American beaver in Dorchester County, MD. Photo © bev45,

American beaver in Dorchester County, MD. Photo © bev45,

Updated: February 15, 2023
By Andrew Kling

Woodland Wildlife Spotlight: American Beaver

From Winter 2023 issue of Branching Out. Subscribe to Branching Out here. Read more Woodland Wildlife Spotlights here.

What do high fashion, “Alice in Wonderland,” and Oregon State University have to do with this issue’s spotlight? They all have the American beaver in common in one form or another. For OSU, it’s their mascot. For high fashion, it’s the beaver’s pelt—water repellent and, thanks to the abundance of American beavers reaching European markets in the 18th and 19th centuries, all the rage as the foundation of gentlemen’s hats. But working with those pelts involved soaking them in liquid mercury, which led to neurological poisoning and insanity for many. Lewis Carroll’s character, often called “the mad hatter” (although he never used the descriptor), wears a tall beaver hat and is generally considered less than sane. All thanks to the American beaver.

The beaver is the largest rodent in North America. Their large size and distinctive flat tail distinguishes them from other fur-bearing mammals found in similar habitats in Maryland, such as martens and weasels. The tail serves several purposes—fat storage, steering while swimming, and as a warning device for other beavers. Slapping the tail against the water alerts others in the area of potential predators.

The beaver is a mostly nocturnal herbivore that feeds on leaves, woody stems, and aquatic plants. They regularly move between aquatic and terrestrial habitats, using their small, dexterous front feet to work on land and their larger, webbed hind feet for swimming. While they are awkward on land, they are adept swimmers and can hold their breath for up to 15 minutes and travel up to a half-mile underwater.

Like all rodents, beavers have visible incisors that grow throughout their lifetime that need to be worn down through daily use. For the beaver, that means not only feeding, but gnawing on trees at the water’s edge, engineering their efforts to cause the tree to fall into the water. From there, it gnaws off the branches of larger trees or the trunks of saplings to build two signature structures: their dams and their lodges.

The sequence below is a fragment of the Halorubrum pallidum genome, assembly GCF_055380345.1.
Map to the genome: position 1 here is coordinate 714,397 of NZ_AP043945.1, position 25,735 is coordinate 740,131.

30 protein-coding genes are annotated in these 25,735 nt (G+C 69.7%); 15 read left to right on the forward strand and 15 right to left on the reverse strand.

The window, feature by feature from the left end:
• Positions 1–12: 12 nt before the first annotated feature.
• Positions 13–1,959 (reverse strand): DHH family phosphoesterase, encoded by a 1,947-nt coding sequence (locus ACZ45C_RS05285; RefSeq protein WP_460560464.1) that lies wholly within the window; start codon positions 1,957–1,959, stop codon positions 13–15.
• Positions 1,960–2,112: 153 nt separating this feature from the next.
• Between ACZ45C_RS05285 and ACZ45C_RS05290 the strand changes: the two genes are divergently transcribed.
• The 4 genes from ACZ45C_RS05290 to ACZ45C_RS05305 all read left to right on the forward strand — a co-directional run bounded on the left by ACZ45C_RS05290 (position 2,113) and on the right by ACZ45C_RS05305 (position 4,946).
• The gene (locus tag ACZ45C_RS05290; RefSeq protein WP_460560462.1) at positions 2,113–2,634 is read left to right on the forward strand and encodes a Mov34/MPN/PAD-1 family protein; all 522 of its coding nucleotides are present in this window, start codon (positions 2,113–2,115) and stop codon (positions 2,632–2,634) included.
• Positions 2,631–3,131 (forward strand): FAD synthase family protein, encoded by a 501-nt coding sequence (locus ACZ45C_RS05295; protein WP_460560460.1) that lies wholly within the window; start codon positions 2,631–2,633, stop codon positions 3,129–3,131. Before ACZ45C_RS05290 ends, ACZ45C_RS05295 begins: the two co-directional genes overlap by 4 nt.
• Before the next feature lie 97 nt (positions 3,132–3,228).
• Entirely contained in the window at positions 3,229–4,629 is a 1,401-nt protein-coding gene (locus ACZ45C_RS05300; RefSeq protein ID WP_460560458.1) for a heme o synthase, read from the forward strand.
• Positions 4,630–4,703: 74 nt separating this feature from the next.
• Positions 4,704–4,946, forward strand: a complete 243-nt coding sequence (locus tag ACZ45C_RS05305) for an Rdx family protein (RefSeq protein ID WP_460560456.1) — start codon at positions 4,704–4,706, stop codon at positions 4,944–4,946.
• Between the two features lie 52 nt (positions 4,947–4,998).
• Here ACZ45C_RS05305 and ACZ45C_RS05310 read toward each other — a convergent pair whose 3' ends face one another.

American Beaver Basics
American beaver in Prince George’s County, MD. Photo by Dan Small, Maryland Biodiversity Project
American beaver in Prince George’s County, MD. Photo by Dan Small, Maryland Biodiversity Project

Appearance: Reddish-brown fur with distinctive hairless tail. Short legs with large body. Small ears relatively flush against the head.

 Size: 30-60 lbs. and up to 40 inches in length.

Lifespan: Typically 10-12 years. The oldest on record lived 30 years in human care.

The dams slow the flow of streams, creating floodplains that reduce erosion and ponds that attract a wide variety of wildlife. Their lodges, sometimes built along the riverbank but other times away from the shore, can be up to 6 feet tall and 35 feet across. Underwater entrances lead to above-water living quarters, which the beavers line with wood shavings for bedding and to reduce moisture.

All of this construction takes place primarily during the spring and summer, although the animals will perform maintenance on them throughout the year. They also store food within the lodge for later use. Beavers are monogamous and will breed in January and February, with a single litter of two to five kits being born in May or early June. The young have fully-developed teeth and can start eating vegetation by three weeks of age. They can swim almost immediately after birth. The newborns join a family group that consists of the parents and year-old siblings. The yearlings help with raising their siblings and with dam maintenance until they are driven out by the adults to find their own territory before the birth of the next litter.

Early European explorers found the species in great abundance on this continent. Americans and Canadians spent decades in the 19th century trapping beavers across the continent, almost to the point of extinction. Scarcity and a change in fashion tastes helped the species survive. By the early 20th century, a better understanding of beavers’ role in ecosystems led to reintroduction efforts in many states.

Thanks to conservation efforts in Maryland, beavers are now found in every county. And while some property owners consider them nuisance animals, they actually contribute to healthier ecosystems in a variety of ways. In particular, Maryland researchers note that beavers’ behaviors lead to reduced sediment loads in streams, contributing in part to a healthier Chesapeake Bay.

Branching Out, Vol. 31, no. 1 (Winter 2023)

Branching Out is the free, quarterly newsletter of the Woodland Stewardship Education program. For more than 25 years, Branching Out has kept Maryland woodland owners and managers informed about ways to develop and enhance their natural areas, how to identify and control invasive plants and insects, and about news and regional online and in-person events.